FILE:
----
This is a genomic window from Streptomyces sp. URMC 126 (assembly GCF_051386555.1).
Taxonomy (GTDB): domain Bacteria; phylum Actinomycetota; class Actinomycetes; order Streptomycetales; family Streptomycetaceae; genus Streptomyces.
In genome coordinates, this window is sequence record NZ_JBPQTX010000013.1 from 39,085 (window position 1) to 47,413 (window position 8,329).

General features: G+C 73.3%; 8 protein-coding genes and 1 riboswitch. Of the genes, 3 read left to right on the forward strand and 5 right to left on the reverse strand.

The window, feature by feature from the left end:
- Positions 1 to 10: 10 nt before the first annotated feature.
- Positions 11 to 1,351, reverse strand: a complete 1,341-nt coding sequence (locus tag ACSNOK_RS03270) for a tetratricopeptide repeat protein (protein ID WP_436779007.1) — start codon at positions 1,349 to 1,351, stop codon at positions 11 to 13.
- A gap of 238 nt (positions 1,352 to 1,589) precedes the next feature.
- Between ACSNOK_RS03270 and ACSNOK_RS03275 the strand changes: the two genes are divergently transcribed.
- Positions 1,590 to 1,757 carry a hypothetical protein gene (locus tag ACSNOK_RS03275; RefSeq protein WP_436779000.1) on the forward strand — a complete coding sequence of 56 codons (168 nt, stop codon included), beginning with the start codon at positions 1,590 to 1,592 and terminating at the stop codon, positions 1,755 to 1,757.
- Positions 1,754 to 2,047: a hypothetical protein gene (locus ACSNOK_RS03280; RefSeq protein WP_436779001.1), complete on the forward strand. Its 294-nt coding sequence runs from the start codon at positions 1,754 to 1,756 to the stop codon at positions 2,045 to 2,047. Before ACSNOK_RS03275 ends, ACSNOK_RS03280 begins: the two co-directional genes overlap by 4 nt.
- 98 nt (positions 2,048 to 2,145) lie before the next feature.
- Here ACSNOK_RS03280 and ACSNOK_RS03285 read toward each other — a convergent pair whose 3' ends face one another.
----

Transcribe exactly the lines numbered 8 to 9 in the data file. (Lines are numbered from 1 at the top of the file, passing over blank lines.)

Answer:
- A gap of 238 nt (positions 1,352 to 1,589) precedes the next feature.
- Between ACSNOK_RS03270 and ACSNOK_RS03275 the strand changes: the two genes are divergently transcribed.